Name of authority in charge of the prison service

Ministry of Justice, Human Rights and the Promotion of Indigenous Peoples

since 1991

Budget of the prison service

Data not disclosed

Civil society organisations emphasise that the financial crisis has exacerbated the prison service’s budgetary situation, stating that “prisons are running on resourcefulness”. Correctional facilities have difficulty receiving operating funds.1

The prison service outsources the management of the facilities to private companies, either partially or fully


The prison service is structured around a Directorate-General (DGAP). Colonel Jean-Blaise Komo has been head of the DGAP since 2016. The DGAP is divided into six administrative departments and 12 additional departments - one for each département, or region.

The administrative departments are as follows (Order dated 15 September 2011 establishing the remit and organisation of the DGAP’s services and offices, Article 2):

- finance and logistics department

- sentence enforcement department

- remand prison and corrections department

- social reintegration and judicial outreach department

- information technology department

- human resources department

The different prison regimes are (Code of Criminal Procedure, Articles 631 and 632): the closed regime, the semi-custodial regime (prisoners are authorised to work outside of the prison) and work release (monitored by prison authorities).

The legislation provides for four types of closed prison facilities (remand prisons, high-security prisons, detention centres and penitentiary centres) and two types of open facilities (semi-custodial centres and pre-release centres). In practice, however, remand prisons are the only type of prison facility. Remand prisons are defined as “detention centres that hold untried prisoners and sentenced prisoners, pursuant to a legal detention order” (Order establishing the remit and organisation of remand prisons, Article 2). In 2022, there were 17 of these facilities: Brazzaville, Djambala, Dolisie, Ewo, Gamboma, Impfondo, Kindamba, Kinkala, Madingou, Mossaka, Mossendjo, Mouyondzi, Ouésso, Owando, Oyo, Pointe-Noire and Sibiti.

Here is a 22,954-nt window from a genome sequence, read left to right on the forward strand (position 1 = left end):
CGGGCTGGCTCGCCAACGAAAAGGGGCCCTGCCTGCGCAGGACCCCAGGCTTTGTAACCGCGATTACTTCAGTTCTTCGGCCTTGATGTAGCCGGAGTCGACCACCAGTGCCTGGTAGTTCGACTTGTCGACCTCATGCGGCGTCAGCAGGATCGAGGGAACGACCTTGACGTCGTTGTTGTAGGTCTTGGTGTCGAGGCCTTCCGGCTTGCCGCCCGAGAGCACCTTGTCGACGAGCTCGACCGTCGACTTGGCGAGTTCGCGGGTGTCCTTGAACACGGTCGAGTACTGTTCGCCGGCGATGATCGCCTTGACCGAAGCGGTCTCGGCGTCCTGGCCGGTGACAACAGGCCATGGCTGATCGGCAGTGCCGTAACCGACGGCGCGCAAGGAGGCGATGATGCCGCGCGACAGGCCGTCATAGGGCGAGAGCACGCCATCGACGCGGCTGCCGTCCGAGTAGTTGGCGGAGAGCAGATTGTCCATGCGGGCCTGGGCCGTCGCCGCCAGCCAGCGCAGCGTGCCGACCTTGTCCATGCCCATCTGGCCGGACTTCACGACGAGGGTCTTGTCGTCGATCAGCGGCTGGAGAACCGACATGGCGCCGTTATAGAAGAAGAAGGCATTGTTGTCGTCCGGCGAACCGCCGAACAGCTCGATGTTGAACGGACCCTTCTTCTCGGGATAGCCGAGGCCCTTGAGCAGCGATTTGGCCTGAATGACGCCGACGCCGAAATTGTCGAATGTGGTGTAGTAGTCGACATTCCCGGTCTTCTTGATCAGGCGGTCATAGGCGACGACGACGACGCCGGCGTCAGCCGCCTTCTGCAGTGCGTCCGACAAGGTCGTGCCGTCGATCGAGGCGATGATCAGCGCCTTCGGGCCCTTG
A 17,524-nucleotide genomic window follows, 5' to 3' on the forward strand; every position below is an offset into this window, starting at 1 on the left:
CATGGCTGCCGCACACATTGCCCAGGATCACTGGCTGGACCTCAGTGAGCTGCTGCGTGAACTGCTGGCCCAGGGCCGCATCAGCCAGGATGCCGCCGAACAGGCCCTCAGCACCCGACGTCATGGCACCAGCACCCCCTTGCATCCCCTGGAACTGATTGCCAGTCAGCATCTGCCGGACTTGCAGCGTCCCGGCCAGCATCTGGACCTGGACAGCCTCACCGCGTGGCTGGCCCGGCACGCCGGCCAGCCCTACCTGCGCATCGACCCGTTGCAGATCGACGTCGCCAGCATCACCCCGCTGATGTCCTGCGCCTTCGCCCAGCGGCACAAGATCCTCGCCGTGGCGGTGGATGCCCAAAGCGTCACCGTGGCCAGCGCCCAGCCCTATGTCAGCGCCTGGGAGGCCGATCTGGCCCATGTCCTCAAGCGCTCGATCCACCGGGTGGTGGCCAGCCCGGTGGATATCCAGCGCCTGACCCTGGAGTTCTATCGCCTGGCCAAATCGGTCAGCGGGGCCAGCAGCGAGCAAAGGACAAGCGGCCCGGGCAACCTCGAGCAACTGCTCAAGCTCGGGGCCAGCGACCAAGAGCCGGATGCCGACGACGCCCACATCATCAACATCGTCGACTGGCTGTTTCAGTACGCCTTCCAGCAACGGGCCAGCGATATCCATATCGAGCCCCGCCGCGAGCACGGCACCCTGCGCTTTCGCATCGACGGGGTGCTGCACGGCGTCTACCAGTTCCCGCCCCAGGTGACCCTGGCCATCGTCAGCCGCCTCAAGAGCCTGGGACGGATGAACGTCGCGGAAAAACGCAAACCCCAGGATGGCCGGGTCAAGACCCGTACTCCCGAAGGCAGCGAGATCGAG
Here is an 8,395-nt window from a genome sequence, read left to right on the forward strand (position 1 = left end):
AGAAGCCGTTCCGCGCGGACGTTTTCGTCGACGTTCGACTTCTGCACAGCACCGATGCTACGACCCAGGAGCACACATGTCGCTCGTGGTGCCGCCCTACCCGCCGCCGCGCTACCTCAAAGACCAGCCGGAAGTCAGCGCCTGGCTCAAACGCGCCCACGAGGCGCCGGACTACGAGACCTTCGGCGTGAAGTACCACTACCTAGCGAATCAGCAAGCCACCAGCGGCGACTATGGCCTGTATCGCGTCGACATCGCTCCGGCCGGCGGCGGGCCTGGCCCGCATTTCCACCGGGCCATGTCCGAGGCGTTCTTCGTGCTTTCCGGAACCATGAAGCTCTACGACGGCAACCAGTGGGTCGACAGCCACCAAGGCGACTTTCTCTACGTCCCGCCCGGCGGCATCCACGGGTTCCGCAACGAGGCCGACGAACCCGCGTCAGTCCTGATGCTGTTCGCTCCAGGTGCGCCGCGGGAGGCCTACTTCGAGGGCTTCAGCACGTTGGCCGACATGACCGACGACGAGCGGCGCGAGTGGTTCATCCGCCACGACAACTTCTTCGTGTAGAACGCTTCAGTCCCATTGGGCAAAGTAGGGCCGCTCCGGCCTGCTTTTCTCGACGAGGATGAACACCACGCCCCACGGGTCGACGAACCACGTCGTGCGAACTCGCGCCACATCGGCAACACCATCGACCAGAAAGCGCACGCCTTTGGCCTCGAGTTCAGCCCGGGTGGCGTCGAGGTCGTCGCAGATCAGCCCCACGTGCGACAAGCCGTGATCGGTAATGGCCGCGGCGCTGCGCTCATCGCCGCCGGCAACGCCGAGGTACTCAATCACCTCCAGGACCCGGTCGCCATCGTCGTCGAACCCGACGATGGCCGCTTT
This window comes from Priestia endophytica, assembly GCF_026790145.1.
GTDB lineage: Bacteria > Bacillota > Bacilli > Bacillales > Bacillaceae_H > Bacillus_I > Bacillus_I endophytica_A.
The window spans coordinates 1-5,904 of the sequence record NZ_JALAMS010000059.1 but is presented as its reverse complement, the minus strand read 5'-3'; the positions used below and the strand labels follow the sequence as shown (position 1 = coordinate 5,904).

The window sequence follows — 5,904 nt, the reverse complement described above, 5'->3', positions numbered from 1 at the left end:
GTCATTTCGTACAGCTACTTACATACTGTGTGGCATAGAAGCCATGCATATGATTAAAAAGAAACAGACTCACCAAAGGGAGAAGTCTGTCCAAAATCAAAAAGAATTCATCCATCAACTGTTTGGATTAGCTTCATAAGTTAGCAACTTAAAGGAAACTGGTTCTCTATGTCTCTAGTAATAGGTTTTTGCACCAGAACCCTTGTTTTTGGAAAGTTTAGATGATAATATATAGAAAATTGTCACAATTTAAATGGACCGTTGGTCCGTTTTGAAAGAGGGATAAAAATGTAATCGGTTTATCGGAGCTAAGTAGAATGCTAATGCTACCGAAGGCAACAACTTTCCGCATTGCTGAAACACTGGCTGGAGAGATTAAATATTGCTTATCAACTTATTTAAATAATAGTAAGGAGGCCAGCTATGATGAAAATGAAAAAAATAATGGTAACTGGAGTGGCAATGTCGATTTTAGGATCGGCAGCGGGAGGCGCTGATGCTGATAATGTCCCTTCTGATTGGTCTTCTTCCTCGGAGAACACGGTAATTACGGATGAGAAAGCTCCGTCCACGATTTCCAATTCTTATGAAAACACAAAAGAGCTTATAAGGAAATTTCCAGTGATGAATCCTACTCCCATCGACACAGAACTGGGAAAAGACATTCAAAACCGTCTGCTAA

Most of these remand prisons, including the centre in Brazzaville, date to the colonial era. Their facilities were not necessarily constructed for the purpose of holding the prison population. Some are merely repurposed garages.

Police stations also serve as de facto detention centres where many people are held for months while awaiting sentencing. As they are not subject to prison legislation, they are not officially monitored by prison authorities.

Total number of prison facilities


Total official capacity of the prison facilities

Data not disclosed